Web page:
The Marine Corps launched Yager's 43-year career in substance abuse treatment. After learning a small base in Tustin, California, didn't have his job specialty, he took a position as a DUI counselor. He's been helping people fight their addictions since that moment.

His telehealth approach came from a stint in the state's Southern Tier, where he coordinated three vans to go into the rural mountains searching for people who wouldn't come into the city for treatment. He's been able to connect with a range of personalities most of his career.

Yager even spent time as a tattoo artist on the carnival circuit.

"Carny's read your soul," he said. "The only difference between a carny and a social worker is the social worker can't tell your height and weight."

Lead with humanity

Yager came to Western New York in the mid-'80s during the height of America's war on drugs and the crack cocaine epidemic that ravaged Black and brown communities.

"Nobody gave an (expletive) about them," Yager said regarding treatment services and the country's temperament during that time. "That was a terrible epidemic. It ruined the inner city; it ruined people and it got no press. It wasn't until Johnny in Pittsford gets hurt, prescribed opioids then gets addicted to heroin. It's terrible when you look at our society and why the money to help is now available. When you go out to Loomis Street, there are a lot of white people in those tents."

When Joel and his team arrived, Carmen Camacho wouldn't come near the van. "She just stood from a distance and watched us," Yager said.

Their presence made the camp nervous and wary of the intruders' intentions.

"It was scary," Camacho said. "It took me a while; it was a couple of months before I trusted them."

The Huther Doyle team taught the camp a buddy system with Narcan and encouraged the idea of caring for their space to preserve it. The sentiment was that if everyone could watch each other's back, no one would die.

Eventually, people trusted the mobile unit enough to get in a car and see a doctor for infections caused by sharing needles. Yager said the key was leading with humanity.

"You just have to be like, here's a chair, have a seat, let's hang out," he explained. "A lot of these people have been severely traumatized as children. Some families will visit their kids out there but don't want them living in the house because the relationship got strained."

Yager said he understands addiction because of his family's history of abuse. He grew up in the Catskills with a jazz musician father who he describes as a "big partyer." Sitting in support groups over the years has made him feel at home.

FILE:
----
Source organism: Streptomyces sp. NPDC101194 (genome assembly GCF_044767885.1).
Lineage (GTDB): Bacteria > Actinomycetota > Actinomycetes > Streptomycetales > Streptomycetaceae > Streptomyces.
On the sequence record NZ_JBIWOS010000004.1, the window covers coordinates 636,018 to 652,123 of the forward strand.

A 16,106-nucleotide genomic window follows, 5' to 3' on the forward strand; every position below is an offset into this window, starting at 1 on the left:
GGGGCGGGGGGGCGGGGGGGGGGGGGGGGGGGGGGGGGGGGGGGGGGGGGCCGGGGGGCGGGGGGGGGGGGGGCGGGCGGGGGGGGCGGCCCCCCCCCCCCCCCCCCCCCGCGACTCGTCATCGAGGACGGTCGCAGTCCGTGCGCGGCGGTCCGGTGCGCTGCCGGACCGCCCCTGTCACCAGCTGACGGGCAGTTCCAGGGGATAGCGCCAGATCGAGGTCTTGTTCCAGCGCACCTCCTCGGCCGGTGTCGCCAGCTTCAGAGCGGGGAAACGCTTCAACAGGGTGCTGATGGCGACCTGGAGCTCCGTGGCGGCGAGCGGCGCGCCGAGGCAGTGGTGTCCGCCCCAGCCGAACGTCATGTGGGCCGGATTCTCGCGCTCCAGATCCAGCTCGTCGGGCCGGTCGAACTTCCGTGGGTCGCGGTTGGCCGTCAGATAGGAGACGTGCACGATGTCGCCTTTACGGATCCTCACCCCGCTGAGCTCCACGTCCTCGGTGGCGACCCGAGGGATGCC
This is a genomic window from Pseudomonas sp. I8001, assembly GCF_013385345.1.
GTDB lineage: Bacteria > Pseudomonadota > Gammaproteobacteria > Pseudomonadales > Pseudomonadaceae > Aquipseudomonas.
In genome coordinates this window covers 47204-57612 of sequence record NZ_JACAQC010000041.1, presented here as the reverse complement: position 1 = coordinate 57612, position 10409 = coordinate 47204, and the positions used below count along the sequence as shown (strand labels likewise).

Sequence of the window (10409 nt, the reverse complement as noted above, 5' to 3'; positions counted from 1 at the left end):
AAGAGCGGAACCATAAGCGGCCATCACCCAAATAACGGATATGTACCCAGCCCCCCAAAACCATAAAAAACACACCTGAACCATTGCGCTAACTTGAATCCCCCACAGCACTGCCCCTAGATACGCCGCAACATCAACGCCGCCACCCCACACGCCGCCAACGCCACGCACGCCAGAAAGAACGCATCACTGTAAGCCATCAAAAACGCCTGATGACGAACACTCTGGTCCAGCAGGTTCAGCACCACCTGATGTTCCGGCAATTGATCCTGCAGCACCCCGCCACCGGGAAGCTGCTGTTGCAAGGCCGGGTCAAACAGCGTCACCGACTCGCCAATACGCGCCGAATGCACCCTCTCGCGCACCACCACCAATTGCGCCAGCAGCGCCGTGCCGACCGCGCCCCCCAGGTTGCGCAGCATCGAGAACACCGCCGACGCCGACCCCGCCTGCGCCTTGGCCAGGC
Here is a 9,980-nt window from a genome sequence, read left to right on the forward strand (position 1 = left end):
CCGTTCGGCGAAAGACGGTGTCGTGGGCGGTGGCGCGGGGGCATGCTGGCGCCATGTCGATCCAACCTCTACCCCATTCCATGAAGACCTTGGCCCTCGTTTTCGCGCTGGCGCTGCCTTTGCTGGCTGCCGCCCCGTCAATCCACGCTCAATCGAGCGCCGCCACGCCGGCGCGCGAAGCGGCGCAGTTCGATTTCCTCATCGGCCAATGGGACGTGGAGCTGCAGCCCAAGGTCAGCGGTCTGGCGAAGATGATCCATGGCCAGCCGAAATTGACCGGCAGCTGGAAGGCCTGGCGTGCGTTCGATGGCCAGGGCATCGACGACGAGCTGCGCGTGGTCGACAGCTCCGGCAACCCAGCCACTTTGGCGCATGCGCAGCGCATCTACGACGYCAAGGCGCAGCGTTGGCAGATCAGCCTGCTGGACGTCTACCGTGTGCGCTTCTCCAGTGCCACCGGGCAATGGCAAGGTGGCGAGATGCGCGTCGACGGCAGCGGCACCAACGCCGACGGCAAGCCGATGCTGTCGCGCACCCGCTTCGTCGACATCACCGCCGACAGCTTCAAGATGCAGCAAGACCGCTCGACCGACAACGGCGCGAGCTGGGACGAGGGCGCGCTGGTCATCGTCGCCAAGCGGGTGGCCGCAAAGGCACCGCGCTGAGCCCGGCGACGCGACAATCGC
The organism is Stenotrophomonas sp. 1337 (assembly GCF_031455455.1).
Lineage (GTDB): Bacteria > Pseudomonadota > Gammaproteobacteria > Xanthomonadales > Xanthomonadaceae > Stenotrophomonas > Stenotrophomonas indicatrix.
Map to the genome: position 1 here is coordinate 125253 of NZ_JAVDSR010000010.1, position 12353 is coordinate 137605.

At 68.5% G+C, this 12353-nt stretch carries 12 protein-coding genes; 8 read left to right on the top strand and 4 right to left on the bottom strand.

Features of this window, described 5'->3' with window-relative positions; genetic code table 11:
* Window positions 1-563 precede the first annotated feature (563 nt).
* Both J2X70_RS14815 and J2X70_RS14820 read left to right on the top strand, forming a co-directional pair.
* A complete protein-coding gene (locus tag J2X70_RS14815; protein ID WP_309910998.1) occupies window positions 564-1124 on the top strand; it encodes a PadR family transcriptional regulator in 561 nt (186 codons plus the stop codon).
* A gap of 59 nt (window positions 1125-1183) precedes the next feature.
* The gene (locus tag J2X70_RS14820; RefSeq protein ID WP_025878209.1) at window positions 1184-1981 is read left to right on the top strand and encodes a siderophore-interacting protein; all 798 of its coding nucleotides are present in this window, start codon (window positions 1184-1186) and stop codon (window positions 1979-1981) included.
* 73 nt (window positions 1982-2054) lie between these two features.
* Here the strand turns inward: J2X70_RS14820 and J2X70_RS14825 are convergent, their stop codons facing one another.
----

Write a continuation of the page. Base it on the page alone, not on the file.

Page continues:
"Nobody comes into the drug and alcohol field by choice; they get in by mistake, " he said. "If they're good at it, it's because they were scared themselves."

When Yager travels to Loomis Street, certified recovery peer advocates join him.

"I handpick my team," he said. "People I know are not going to blink when someone's right in front of them shooting up into their infectious limbs. They're not trying to judge anybody. I don't want people that are going to be overwhelmed because then you're just going to overwhelm the person you're trying to help."

'A right to live'

On that rainy Monday morning — when a reporter first met Carmen Camacho — Stephanie Forrester and Patrick Burns accompanied Yager.

Burns greets a pair of drug dealers who have set up shop early while Forrester checks on Camacho in her tent.

Forrester's preferred method of treating people at the camp is harm reduction, a strategy designed to lessen the consequences of drug abuse.

Those strategies include needle exchanges, safe injection sites, and distribution of Narcan kits.

"Things like that, you see in New York City, they really provide a layer of protection," Patrick Burns said. "People think we're enabling, no, we're saving lives. Everybody has a right to live."

"When we start thinking about taking care of ourselves when we're actively using, that's a huge part of recovery," Forrester added.

Forrester and Burns share a compassionate technique when dealing with addiction. They've both abused drugs themselves in the past.

Burns was 13 when he first tried heroin. A friend's older brother introduced them while hanging out in their basement.

"It's absolute heaven for the first two or three times, and then it took its hold on me really, really quick," he said. "I didn't stop until I was 35."

He says he had a good upbringing. His lifestyle resulted from curiosity, being "young and dumb."